On Monday, February 25, 2019, Rumblings on the internet bore the news that Talk Talk vocalist Mark David Hollis had passed away. Within hours, social media was full of condolences and other homages to the family and friends of Hollis, with his Talk Talk bandmate Paul Webb confirming the sad news to be true.

While news of Hollis passing seems to come from nowhere, this can’t come as much of a surprise given how Hollis pretty much disappeared from the music industry (and from public view) twenty years ago after quietly releasing a 1998 solo album (and not touring it). Throughout five albums in nine years — The Party’s Over (1982), It’s My Life (1984), The Colour of Spring (1986), Spirit of Eden (1988), and Laughing Stock (1991) — Talk Talk easily boasted some of the best anthems of the 1980’s. Mark Hollis’ vocals are often cited by singers the world over as being beyond replication.

If you don’t already know it, here’s Talk Talk’s classic track “Life’s What You Make It.”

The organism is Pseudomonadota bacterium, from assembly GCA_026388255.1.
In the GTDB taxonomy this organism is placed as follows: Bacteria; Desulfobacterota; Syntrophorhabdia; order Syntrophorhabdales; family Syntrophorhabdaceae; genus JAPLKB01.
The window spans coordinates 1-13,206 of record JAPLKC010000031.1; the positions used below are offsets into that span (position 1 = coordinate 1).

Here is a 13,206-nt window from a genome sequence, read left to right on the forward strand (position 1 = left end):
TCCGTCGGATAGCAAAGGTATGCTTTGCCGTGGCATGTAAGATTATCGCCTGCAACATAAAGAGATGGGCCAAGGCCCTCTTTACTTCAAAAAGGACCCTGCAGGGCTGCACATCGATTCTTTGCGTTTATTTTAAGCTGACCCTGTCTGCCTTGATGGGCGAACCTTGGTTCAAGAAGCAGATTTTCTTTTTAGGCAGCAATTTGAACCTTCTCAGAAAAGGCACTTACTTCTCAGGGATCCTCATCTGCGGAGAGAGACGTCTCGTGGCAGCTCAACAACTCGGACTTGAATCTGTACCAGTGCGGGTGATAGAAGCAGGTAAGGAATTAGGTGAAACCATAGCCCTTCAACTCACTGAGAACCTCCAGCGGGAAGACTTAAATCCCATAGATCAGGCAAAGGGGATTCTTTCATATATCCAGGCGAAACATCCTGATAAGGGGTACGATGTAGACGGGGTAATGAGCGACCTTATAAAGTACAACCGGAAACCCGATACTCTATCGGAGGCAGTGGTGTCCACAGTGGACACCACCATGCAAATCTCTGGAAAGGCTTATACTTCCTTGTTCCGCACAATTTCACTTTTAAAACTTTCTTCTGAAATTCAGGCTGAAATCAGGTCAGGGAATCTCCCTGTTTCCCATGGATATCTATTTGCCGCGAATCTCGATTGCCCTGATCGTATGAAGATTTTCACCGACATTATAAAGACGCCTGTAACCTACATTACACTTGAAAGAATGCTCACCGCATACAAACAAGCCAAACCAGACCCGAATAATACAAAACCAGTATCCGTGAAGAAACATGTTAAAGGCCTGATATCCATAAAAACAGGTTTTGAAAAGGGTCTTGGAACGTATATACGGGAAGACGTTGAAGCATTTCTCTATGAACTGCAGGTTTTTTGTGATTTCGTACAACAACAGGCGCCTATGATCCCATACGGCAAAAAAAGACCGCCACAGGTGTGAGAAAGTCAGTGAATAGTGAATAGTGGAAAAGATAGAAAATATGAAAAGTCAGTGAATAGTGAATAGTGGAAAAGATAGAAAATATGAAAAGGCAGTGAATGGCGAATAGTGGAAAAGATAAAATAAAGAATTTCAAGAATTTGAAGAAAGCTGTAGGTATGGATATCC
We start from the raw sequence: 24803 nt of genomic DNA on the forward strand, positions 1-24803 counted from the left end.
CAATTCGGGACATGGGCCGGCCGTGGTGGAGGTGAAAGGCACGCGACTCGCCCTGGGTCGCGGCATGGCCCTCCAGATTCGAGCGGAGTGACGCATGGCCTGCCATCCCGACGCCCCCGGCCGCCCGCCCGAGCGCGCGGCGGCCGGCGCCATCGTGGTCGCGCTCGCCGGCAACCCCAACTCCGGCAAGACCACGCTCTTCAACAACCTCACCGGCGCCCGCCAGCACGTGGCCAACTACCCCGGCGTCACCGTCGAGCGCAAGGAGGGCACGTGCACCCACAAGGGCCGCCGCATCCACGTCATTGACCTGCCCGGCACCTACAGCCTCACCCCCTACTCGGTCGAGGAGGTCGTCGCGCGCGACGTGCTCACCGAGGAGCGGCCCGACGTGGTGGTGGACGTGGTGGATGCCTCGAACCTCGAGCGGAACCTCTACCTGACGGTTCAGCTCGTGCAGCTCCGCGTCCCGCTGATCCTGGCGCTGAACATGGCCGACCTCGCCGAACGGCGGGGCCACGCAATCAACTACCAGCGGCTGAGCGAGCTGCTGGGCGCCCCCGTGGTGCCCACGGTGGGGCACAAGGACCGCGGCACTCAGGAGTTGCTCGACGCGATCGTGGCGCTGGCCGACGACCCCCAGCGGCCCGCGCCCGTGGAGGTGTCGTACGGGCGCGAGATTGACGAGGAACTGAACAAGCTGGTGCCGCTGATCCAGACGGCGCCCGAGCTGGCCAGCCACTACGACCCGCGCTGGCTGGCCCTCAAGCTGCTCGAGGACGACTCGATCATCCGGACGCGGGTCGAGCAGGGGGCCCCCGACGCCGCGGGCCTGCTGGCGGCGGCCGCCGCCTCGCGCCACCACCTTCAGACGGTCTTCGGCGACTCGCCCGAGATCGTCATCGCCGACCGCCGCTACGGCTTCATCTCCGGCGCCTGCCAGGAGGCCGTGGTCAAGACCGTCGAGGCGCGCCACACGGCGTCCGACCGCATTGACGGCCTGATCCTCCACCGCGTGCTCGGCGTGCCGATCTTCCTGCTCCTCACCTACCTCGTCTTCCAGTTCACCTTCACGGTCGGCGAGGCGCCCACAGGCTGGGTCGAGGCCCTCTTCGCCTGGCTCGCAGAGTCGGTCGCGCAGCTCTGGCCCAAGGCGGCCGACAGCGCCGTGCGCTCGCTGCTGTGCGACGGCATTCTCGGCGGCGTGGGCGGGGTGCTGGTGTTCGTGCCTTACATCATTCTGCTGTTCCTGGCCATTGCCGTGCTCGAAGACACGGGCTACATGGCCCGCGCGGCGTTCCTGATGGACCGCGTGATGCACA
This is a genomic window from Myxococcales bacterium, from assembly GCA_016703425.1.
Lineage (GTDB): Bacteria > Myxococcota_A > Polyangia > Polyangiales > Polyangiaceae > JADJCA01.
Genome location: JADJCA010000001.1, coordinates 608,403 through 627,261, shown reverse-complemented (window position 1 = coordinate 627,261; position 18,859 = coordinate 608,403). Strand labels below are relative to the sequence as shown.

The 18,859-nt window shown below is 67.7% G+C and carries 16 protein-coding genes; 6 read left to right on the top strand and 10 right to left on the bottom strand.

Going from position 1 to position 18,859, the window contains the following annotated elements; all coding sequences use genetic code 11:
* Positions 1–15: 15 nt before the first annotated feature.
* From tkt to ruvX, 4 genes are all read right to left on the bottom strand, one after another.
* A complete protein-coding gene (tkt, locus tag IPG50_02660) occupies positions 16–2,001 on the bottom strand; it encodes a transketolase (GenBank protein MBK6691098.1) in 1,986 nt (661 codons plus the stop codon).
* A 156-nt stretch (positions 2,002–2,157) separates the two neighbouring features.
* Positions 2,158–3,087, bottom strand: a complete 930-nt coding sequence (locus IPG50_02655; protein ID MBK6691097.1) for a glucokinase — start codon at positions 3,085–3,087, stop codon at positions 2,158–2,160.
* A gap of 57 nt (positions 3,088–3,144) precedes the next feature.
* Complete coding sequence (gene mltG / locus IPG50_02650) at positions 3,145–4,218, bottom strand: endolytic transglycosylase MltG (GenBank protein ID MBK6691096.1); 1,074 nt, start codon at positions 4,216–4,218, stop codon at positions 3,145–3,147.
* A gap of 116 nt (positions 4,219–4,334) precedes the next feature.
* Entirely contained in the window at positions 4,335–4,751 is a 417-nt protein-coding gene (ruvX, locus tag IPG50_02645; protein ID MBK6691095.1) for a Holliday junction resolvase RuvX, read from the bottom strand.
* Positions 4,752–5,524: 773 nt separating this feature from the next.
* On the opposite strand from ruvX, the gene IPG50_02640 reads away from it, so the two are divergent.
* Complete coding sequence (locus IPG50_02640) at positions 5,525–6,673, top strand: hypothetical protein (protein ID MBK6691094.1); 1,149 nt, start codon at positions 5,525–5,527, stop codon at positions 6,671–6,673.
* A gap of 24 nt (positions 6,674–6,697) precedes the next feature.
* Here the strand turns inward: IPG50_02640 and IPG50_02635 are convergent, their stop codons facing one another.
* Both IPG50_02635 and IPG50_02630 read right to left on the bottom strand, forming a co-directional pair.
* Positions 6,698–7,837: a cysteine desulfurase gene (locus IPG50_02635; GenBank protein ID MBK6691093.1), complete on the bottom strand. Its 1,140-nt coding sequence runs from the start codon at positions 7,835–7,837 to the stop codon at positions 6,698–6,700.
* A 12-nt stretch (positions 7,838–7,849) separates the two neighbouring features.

Even back in 1986, Hollis pulled back from touring to be around his family. His withdrawal from the public has continued to fascinate music critics for decades. The 1988 album Spirit of Eden is often cited as being one of the best Talk Talk albums, with some musicians citing it as their favourite album ever.

Talk Talk’s bassist Mark Webb, aka Rustin Man, paid tribute to Hollis on Instagram: “I am very shocked and saddened to hear the news of the passing of Mark Hollis. Musically he was a genius, and it was an honor and a privilege to have been in a band with him. I have not seen Mark for many years, but like many musicians of our generation I have been profoundly influenced by his trailblazing musical ideas.”

Born in Tottenham, London on January 4th, 1955, Hollis was 64 when he passed away, leaving behind a wife, two children, and a legacy most can only dream of. The musician’s work (he was an adept vocalist, guitarist and pianist) touched fans of genres as diverse as new wave, synthpop, art rock, post-rock, folk, jazz, and ambient. Hollis’ emotional vocals have been described as haunting and impassioned. Now, in the wake of his untimely death, we are left behind with a body of work that can be described with the same two words.

Here’s the all-too-coincidentally title track, “Such A Shame.”


I like mojitos, loud music, and David Lynch.